There seems to be a commun wisdom in the diving community that we should avoid risk because it will kill you.
We die anyways, and when we are dead, we do not know what we lost. Quality of life does matter.
However, we should think of our loved ones, too. And that gives us motivation to keep safe.
Singles without parents and friends are free to do whatever they like.
But then again, the society spent money on you (school),
and now you're dead and you let the society down.
Hence, it's not all that easy.
Just live, OK?
Diving should be fun and safe.
However, the perfection of risk is a very personal thing.
Some dive solo even at 50 years old plus (what about the risk of heart attack)
I am 51 and I dive solo sometimes. Does anyone really think that a dive buddy would save one, if one would suffer a major heart attack submerged and 300 feet from the shore? Forget it. A minor health condition would be survivable though. It would be advisable to do sports though, so that S.C.U.B.A. diving would be a lighter form of excercise for one and the risk would be less.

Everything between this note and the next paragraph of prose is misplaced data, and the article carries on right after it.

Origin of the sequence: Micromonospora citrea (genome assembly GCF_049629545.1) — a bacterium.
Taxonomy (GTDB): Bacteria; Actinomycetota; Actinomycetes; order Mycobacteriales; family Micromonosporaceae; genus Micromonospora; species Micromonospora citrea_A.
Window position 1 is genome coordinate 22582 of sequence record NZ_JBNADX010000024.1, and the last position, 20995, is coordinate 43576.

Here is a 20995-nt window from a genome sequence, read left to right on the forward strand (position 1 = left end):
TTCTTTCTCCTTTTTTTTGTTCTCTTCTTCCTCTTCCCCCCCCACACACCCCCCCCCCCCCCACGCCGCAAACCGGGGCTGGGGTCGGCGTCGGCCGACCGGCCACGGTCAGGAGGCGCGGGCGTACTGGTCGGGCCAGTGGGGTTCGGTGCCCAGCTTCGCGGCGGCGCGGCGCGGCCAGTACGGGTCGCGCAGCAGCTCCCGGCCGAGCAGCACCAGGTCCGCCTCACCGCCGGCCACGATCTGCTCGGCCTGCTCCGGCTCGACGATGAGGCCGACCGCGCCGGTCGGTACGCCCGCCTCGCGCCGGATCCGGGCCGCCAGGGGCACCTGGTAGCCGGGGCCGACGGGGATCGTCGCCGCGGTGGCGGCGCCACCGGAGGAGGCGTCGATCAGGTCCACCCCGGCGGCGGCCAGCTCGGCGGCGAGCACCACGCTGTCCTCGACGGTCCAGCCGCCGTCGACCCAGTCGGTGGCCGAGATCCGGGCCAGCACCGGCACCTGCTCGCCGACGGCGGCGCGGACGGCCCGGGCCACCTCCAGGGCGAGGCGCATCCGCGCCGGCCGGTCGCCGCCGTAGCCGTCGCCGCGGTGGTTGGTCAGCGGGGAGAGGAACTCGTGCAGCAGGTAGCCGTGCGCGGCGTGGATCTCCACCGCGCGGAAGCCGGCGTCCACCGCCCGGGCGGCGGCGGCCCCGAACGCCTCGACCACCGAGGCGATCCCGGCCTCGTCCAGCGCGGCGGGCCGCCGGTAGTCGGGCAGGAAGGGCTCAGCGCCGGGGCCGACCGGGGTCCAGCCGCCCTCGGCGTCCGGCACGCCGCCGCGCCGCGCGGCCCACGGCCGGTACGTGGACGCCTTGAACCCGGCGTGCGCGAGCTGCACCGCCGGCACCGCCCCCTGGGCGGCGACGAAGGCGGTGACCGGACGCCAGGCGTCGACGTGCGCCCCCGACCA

- show me a case where a diver has suffered a life threatening medical condition underwater, and the buddy was able to do rescue.
Some rec divers have the same routine diving 39 meters or 12 meters while for others below 15 meters is too dangerous.
That's why freediving is recommended. At least 25m is achievable with dive kit. Having breathed oxygen (be it 21% or more) at elevated pressures only makes free ascent easier: there is more oxygen in the blood and the removal of CO2 is facilitated by the expanding gas in ones lungs.
It is not only a matter of experience and training. It is a matter of perception rooted in ourselves from our life experience, personal fears, comfort under water, personality, scientific knowledge…
I can tell you that this "our life experience, personal fears" part got me into a really really really bad place some 10 years ago, and the memory of that still haunts me.
For example some consider that diving on air is dangerous below 30 meters given the gas density and the CO2 retention.
It really depends on the environment. In Y-40 it's not all that bad.
Air below 30mts (I mean at 40...50m) in an underwater maze can be deadly, as one can get confused and lost. Add some current, and it's even worse.
In an easier environment though, even 50mts can be doable... but not much more.
I have been to ~50m on air and I do know the hardship that ensues.
Mistaking absolute and undeniable risk if that exists
it does: boring life
with perception of what absolute truth is…
which definition of truth?
This does not mean that we should disregard the risks. It’s just a bit more complicated than that.
Isn't a risk something unpleasant that COULD happen, but is not given?
Hence, death is not a risk, it is a destiny. A boring life, or shame, or regret, are risks.